We’re a bit of a non-standard non-profit that way, insofar as our earned income (which in our case is almost entirely from book sales) is around 85% of our budget. The support of the NEA has been absolutely crucial for many decades, as has the support from the Haas Foundation. Recently both the California Arts Council and the Berkeley Arts Commission have been reliable supporters as well, and of course the individual donations are also precious. We sell a lot of books, but at the same time the 15% we fundraise is what makes the whole thing possible since otherwise we’d have to base all our decisions on the logic of the market, and I can tell you that that would swiftly mean a lot of great works—writers I care about a lot, writers I’m sure you care about, and for that matter some rather widely recognizable names across a lot of reader communities—would have no route into the US book trade to speak of.

How does Amazon affect your business?

We sell into Amazon so, on the one hand, they have without question helped bump our sales up to a new level. At the same time the authors, the publishers, and SPD itself is better off financially when we get more direct sales, so we do try to grow our core community and educate them that buying books closer to the source is better for the field generally. Amazon is a knife that cuts at least two ways, in that sense.

What are the big mistakes you see publishers making over and over?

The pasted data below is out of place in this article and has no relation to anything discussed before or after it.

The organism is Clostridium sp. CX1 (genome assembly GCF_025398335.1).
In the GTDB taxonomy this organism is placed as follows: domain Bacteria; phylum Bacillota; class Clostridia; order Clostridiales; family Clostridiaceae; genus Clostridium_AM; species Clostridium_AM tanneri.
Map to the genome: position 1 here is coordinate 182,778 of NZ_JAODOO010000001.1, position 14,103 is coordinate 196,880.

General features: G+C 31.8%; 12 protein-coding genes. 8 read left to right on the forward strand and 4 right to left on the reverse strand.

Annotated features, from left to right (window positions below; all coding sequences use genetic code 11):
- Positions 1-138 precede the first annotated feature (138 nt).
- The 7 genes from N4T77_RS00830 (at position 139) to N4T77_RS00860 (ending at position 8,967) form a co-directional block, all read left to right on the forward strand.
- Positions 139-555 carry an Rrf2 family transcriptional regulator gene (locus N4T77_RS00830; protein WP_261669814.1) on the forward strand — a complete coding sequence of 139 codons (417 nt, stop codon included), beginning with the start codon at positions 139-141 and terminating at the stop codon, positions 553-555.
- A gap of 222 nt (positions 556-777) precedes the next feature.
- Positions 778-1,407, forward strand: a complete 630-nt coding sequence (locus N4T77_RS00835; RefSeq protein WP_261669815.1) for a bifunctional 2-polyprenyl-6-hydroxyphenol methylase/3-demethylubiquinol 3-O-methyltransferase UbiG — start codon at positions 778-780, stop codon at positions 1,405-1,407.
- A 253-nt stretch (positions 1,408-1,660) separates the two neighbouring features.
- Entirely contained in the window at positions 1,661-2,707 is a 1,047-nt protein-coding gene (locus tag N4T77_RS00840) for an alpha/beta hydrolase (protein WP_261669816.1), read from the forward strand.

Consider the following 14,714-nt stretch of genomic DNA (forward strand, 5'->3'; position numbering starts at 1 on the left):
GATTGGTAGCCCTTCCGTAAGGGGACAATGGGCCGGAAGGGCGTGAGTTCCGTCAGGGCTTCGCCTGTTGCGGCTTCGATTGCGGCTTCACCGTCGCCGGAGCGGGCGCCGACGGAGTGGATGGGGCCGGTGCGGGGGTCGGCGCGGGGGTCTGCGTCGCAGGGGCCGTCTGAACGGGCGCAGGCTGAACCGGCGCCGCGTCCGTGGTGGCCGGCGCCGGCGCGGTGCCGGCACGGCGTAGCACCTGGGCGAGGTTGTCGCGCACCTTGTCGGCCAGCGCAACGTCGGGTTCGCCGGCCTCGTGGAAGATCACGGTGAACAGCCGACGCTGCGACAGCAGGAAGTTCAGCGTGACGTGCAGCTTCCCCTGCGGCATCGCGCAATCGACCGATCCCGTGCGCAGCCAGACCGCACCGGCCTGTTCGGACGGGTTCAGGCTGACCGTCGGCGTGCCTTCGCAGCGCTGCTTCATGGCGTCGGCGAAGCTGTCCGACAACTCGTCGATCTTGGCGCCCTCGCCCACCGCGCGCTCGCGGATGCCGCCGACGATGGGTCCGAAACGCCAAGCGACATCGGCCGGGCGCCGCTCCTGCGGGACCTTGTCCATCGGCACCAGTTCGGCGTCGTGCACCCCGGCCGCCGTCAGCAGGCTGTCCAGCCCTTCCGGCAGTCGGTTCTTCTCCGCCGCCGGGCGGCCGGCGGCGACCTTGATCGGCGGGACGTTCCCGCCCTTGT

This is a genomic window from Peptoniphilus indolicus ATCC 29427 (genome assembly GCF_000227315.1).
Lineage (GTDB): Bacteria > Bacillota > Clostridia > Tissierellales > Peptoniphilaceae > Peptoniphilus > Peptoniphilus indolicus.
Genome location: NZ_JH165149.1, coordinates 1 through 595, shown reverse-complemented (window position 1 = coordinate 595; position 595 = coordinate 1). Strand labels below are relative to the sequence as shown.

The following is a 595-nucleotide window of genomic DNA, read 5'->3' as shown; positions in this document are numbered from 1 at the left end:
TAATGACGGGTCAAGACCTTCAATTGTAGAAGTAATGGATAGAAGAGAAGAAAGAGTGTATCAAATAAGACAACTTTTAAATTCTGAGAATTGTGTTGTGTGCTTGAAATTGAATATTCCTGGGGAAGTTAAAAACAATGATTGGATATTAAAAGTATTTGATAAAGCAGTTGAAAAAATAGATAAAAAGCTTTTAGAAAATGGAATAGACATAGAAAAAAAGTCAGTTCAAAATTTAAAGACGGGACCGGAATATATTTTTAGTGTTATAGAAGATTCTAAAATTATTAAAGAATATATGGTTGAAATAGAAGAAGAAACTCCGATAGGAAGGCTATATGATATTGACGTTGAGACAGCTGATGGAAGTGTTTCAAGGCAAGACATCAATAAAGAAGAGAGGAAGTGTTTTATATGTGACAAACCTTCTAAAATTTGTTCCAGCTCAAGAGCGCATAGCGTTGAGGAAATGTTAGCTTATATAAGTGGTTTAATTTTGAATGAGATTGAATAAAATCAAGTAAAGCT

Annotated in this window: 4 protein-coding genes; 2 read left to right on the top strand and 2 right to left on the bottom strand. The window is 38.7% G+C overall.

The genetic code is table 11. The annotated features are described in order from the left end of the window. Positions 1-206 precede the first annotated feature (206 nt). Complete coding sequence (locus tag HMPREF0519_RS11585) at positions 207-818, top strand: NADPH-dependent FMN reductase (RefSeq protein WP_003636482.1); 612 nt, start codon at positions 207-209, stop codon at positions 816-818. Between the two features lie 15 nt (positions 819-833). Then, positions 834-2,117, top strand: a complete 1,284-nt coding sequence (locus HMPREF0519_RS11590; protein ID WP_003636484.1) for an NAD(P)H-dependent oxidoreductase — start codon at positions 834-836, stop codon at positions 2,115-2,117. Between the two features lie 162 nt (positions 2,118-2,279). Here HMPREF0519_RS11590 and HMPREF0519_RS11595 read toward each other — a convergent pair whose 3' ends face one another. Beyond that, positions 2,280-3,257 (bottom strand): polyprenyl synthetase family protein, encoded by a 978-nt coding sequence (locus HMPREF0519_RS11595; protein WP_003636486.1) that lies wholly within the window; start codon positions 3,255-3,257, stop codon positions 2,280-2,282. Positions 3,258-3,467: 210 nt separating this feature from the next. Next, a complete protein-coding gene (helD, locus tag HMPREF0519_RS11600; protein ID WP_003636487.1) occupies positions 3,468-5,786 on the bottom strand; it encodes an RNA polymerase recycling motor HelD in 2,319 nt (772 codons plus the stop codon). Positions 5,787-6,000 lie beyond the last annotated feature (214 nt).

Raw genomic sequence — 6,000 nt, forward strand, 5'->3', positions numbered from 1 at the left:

To me there are three crucial things to get right as a publisher. First, you have to get the economics right, which means really knowing the per book cost and most of all pricing the book correctly. Some might find it disillusioning to think about money off the bat, and I certainly wish it wasn’t the case, but structuring the dollars in a clear-eyed way is what ultimately produces a sustainable publishing project, which is what we hope we’re facilitating here. Second, you have to really triple check your bibliographic data and release it in a timely way. These days everything is digital, i.e. everything reproduces itself easily, so it’s extremely hard to catch up to mistakes in either the core book information or even in the timing of when you released that information. Last, I think a lot of small publishers assume they have to do marketing and publicity in the same way mid-sized and large publishers do it, with ads and big splashes across the largest media they can find. In many cases, however, they should be taking advantage of their relative freedom to broadcast message about their books that are maybe weirder, or more heartfelt, or more heretical, or more substantial, or more provocative, than anything those larger presses could come up with. In other words, small publishers sometimes forget to work outward from their immediate community, from their strengths and the strengths of their authors, instead trying to fit themselves and their authors into the book industry’s pre-existing parameters for publicity. Yet we all know by now that the weird, heartfelt, heretical, substantial, or provocative message travels a lot farther across social media, where the economics are also better for small presses trying to get the word out.